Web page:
The uptake and processing by cultured rat embryo fibroblasts of control rabbit immunoglobulins (C IgG) or IgG directed against plasma membrane constituents (anti-PM IgG), and labeled with fluorescein (F) or with radioactive acetate (A), have been investigated by cell fractionation and immunological techniques. Both F and A anti-PM IgGs become bound to the cell surface, by a process that is slow, but largely temperature-independent. In the presence of an excess of high-affinity antibodies, binding reaches an absolute limit which corresponds to extensive coating of the plasma membrane. The anti-PM IgGs remain attached to the membrane for at least several days, even at 37 degrees C, with no significant transfer to lysosomes or degradation. In contrast, C IgGs are handled very differently by the fibroblasts, and their fate is strikingly affected by the type of labeling used. AC IgG is taken up slowly, at a rate proportional to its concentration, and is subsequently broken down in what appears to be lysosomes. Part of the AC IgG also binds to the plasma membrane. FC IgG is taken up many times faster than AC IgG, though with the same strict linearity as a function of concentration. Most of the FC IgG taken up is stored in cytoplasmic granules which behave like lysosomes. For reasons that are not understood, only about half of the stored FC IgG can be broken down. Cells exposed simulatnaously to AC IgG and FC IgG, or to A anti-PM IgG and FC IgG, handle each type of IgG in its characteristic fashion. Kinetic analysis of these results indicates that Ac IgG could be taken up by fluid endocytosis, but that FC IgG must be interiorized by a selective mechanism, presumably adsorptive in nature. That anti-PM antibodies remain stably bound to the plasma membrane and do not interfere with the uptake of FC IgG is interpreted to indicate either that two distinct membrane domains are involved in the two phenomena, or that membrane patches coated with anti-PM IgG participate in endocytosis, and are recycled back to the cell surface after delivering their contents intracellularly.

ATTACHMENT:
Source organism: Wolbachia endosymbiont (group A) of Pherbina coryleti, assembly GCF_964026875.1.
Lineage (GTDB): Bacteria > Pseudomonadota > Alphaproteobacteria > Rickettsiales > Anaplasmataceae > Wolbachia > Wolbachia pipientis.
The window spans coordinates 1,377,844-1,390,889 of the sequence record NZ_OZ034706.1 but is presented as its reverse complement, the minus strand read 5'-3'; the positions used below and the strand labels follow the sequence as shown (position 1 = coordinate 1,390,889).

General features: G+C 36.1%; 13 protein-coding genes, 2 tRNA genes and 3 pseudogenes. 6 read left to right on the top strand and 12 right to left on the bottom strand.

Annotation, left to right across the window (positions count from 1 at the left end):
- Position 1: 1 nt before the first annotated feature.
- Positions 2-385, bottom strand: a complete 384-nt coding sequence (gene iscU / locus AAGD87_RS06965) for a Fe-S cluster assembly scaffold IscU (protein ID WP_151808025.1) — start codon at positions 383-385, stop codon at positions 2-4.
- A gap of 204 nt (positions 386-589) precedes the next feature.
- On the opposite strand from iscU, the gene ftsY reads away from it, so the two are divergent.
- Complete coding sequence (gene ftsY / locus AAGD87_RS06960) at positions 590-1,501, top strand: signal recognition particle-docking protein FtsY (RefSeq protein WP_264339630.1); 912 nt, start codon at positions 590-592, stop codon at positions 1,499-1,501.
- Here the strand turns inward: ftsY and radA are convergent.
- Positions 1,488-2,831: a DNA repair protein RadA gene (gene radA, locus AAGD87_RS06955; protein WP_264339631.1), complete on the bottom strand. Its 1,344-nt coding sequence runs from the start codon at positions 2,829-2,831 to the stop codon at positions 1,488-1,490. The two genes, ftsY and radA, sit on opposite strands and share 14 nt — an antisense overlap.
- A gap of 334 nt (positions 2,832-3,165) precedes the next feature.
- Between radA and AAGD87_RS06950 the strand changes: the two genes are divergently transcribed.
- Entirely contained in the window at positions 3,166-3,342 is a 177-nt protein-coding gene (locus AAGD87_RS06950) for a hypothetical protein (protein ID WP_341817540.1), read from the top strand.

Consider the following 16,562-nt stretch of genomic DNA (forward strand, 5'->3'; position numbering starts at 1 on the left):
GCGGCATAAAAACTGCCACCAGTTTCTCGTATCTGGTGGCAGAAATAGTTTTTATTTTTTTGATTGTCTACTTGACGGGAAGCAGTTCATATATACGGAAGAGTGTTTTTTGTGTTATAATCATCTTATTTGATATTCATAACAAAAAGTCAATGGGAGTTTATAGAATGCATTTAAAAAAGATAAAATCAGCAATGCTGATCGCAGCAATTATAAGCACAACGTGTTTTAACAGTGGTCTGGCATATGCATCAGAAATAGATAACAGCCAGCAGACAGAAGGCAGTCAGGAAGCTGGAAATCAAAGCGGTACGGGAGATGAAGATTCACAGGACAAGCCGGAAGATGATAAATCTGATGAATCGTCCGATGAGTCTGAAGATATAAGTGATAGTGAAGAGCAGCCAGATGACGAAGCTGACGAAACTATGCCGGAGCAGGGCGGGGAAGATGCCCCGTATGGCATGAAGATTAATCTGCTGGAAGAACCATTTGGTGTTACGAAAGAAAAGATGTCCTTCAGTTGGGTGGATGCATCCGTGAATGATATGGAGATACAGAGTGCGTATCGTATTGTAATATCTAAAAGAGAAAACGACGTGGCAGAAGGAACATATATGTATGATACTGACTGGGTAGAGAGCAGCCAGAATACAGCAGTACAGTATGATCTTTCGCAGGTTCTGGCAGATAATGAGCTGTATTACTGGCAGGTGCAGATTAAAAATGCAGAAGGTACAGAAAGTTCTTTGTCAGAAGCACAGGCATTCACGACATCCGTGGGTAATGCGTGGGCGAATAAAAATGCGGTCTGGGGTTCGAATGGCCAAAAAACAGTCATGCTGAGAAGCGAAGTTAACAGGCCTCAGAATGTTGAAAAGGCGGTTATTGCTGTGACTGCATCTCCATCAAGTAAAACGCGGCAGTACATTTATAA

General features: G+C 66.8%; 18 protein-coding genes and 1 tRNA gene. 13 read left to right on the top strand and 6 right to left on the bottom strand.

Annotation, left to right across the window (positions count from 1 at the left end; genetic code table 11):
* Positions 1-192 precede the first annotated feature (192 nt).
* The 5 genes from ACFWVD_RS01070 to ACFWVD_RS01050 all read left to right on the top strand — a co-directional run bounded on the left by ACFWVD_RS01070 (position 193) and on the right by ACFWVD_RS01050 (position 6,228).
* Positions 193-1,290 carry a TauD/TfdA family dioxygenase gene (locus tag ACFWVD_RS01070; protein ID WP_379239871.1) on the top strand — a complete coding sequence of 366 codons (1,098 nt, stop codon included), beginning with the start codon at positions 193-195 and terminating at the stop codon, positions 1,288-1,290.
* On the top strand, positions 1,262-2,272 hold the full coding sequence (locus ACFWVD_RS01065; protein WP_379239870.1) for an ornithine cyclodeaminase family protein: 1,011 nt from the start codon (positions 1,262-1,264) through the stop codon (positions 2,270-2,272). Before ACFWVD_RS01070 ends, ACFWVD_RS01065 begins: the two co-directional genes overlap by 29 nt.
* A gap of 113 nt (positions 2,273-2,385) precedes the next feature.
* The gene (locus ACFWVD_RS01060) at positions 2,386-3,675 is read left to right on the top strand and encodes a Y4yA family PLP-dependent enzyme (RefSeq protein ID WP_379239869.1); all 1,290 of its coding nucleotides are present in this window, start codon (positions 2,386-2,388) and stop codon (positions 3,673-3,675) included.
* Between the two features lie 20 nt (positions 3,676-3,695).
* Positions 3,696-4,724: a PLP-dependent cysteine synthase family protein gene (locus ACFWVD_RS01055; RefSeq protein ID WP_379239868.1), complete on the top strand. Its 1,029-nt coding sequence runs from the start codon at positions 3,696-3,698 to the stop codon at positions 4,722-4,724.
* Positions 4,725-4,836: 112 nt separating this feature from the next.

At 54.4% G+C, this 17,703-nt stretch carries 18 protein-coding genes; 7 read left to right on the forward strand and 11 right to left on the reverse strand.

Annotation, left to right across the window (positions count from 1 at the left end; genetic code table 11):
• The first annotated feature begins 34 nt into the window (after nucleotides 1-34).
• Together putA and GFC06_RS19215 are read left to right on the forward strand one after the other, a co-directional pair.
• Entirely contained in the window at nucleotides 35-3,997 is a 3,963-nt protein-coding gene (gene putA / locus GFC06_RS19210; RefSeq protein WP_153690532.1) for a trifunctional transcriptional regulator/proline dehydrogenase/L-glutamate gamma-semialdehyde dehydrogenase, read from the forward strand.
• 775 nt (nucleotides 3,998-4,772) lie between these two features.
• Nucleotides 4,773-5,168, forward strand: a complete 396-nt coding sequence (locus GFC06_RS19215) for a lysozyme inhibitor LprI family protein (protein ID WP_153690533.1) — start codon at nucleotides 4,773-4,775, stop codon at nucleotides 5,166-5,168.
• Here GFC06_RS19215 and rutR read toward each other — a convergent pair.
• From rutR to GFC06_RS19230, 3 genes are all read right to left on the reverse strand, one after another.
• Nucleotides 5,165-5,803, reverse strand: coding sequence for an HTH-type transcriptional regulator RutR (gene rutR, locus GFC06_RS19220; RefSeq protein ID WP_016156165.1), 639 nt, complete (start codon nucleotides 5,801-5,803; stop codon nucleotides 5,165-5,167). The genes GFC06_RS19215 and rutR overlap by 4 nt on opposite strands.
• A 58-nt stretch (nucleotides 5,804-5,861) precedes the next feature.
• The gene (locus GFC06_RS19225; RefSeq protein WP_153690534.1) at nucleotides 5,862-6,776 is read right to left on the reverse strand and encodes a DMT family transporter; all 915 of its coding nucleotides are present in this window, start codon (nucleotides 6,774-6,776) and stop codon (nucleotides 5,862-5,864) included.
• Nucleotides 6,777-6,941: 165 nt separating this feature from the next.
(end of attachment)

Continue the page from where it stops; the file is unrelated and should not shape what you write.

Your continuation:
Fate of plasma membrane during endocytosis. I. Uptake and processing of anti-plasma membrane and control immunoglobulins by cultured fibroblasts.
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Y J Schneider, P Tulkens, C de Duve, A Trouet; Fate of plasma membrane during endocytosis. I. Uptake and processing of anti-plasma membrane and control immunoglobulins by cultured fibroblasts.. J Cell Biol 1 August 1979; 82 (2): 449–465. doi: https://doi.org/10.1083/jcb.82.2.449
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